If you’ve followed the epic that is the battle over public lands in the West fueled by bills like Utah’s Transfer of Public Lands Act, you’ve likely heard one drum pounded loud and long: The Federal government has failed to properly manage the land it owns and the only solution is to hand it over to the states.

Well, not so fast.

Turns out there might be alternatives, should one be willing to consider them.

A new research paper released by the Wallace Stegner for Land, Resources & the Environment at the University of Utah’s S.J. Quinney College of Law offers several of them, and also helps get at the heart of the issue by outlining the reasons that caused the controversy.

In the paper, professors Bob Keiter and John Ruple outline five basic causes of frustration—not the least of which is the fragmentation of land by multiple land management agencies (think BLM vs. Forest Service, etc.) and the seemingly conflicting management directions of those same agencies.
The rationale listed in the paper makes a lot of sense, and it’s easy to understand why folks who live in the region might be frustrated.

But the paper also lists some sensible and viable alternatives to simply handing the land over to state control.

At about 12 pages, the paper isn’t exactly light reading. But it’s important reading.

The notion that the only way to solve the issue is to give away our public land is more easily debunked when other alternatives are considered.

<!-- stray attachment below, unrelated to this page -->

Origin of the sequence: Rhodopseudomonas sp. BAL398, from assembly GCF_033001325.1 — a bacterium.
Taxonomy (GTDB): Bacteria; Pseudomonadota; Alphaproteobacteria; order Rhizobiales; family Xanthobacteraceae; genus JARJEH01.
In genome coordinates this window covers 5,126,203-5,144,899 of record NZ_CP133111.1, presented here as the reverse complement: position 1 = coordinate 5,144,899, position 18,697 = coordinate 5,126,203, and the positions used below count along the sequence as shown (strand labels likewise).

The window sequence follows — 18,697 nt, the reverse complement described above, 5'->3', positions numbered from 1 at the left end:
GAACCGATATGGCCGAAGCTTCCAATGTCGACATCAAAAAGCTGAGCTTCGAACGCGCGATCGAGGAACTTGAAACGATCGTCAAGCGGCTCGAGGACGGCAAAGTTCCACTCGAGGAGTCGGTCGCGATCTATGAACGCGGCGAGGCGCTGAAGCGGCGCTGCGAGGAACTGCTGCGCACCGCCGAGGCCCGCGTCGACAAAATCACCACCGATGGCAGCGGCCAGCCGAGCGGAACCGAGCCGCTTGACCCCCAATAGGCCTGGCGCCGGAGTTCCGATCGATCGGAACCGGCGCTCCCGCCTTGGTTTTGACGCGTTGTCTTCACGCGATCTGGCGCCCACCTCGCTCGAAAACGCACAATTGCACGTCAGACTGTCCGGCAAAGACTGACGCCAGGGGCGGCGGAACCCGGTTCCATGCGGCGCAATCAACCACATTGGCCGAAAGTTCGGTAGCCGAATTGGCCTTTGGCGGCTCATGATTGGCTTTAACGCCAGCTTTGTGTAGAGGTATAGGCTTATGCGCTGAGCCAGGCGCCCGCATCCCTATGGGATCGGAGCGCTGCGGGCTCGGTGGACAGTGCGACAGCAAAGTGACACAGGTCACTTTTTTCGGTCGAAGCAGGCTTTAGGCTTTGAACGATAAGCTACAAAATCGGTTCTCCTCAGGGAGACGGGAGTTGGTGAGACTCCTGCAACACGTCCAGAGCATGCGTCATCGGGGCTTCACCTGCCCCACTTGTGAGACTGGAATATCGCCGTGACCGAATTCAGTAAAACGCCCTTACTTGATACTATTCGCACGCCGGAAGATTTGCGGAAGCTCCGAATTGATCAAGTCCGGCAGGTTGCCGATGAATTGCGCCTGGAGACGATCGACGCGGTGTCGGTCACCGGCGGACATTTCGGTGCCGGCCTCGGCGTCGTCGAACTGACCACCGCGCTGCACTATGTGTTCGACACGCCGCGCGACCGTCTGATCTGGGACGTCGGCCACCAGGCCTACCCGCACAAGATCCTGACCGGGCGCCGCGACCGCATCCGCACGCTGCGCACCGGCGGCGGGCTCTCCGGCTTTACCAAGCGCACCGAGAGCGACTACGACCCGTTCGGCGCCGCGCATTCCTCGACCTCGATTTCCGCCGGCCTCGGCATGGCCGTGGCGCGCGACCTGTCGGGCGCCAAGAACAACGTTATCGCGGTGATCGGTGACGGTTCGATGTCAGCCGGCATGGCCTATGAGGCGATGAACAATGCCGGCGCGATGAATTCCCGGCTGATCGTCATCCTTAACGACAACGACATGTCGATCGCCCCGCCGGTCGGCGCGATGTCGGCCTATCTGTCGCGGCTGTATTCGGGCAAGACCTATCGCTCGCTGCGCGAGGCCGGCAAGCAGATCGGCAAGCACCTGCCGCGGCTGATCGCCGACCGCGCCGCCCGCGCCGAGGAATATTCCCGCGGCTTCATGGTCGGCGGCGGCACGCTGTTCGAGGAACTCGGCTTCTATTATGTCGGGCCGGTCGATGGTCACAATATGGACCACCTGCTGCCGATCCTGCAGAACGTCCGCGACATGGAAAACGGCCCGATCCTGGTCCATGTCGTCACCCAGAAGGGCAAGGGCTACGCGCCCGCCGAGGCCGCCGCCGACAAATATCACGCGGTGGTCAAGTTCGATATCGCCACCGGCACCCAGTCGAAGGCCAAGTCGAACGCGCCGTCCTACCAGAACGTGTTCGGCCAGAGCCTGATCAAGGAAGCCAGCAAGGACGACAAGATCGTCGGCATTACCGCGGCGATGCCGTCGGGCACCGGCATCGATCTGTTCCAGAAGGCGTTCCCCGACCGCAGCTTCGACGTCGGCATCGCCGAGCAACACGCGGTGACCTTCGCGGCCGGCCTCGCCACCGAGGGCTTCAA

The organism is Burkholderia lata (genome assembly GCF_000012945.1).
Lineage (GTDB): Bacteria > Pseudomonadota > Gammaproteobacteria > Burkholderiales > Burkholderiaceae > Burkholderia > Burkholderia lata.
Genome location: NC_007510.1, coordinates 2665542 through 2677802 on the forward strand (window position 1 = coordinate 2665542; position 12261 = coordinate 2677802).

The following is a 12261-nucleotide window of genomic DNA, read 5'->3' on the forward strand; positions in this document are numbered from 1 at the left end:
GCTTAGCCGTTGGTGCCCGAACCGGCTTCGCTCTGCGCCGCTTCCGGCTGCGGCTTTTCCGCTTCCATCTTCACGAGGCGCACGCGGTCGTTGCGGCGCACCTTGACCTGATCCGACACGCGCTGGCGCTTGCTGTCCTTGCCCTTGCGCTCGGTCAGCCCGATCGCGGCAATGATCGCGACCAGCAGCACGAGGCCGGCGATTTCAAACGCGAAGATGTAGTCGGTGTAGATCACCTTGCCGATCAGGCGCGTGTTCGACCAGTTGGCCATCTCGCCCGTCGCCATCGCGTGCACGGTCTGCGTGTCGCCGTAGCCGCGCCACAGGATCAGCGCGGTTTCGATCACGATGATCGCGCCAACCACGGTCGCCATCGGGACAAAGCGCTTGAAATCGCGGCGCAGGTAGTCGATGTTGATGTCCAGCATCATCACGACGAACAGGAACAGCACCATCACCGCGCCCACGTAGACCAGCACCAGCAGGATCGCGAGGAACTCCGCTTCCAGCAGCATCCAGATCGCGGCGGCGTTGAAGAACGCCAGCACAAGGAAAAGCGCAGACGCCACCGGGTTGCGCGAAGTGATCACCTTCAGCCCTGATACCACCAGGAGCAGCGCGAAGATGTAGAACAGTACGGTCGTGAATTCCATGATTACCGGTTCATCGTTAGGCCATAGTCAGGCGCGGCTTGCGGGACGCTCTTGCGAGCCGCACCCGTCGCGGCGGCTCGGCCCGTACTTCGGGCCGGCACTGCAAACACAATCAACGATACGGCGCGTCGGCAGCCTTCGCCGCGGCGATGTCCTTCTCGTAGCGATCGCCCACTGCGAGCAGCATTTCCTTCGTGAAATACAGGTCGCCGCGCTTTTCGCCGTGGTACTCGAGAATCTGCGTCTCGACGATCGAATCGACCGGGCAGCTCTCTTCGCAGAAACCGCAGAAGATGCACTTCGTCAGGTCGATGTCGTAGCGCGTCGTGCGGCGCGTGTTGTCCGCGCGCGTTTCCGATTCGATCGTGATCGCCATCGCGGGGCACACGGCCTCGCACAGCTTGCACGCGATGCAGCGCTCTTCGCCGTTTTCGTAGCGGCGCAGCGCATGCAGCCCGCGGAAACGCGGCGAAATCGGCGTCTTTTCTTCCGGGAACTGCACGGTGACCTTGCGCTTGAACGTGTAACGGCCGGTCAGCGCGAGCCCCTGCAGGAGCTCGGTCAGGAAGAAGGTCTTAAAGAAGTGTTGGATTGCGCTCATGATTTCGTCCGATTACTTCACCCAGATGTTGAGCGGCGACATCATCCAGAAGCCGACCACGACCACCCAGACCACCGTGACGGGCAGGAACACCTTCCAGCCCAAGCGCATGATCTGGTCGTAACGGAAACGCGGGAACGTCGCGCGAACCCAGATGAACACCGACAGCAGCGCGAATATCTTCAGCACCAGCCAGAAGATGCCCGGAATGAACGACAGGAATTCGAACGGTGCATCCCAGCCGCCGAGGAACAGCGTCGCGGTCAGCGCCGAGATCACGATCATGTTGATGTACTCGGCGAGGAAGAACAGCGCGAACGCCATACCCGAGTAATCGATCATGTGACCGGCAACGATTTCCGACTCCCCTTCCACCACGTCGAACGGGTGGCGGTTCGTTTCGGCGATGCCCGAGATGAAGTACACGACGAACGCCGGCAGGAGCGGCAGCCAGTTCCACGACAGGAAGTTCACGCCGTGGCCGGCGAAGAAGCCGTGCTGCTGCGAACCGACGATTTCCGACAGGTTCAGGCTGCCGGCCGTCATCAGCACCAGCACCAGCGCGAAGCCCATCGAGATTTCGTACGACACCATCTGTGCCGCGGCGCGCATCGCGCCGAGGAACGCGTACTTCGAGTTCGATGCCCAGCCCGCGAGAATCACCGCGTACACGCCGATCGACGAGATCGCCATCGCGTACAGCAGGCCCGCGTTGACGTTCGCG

While the paper lists out seven potential solutions, almost all have a common theme: collaboration.

State agencies should work with Federal agencies. Landowners should be part of that process. Residents should be part of that process.

Imagine that. Rather than stand at odds and take drastic, unproven measures, the idea is to work together to find some common ground and to fix the problems that exist.

Funding is often discussed throughout, and for good reason. Many of the criticisms directed at land managers (on both the state and federal level) fail to account for the fact that the agencies are almost always woefully underfunded. In fact, state agencies are struggling more than those at the federal level in many regards. You simply can’t do the management work that’s necessary if you don’t have the budget to do so. And yet the solution would be to saddle underfunded state agencies with even more land to administer?

Read the paper. Consider the alternatives. And let’s all hope that common sense wins the day.

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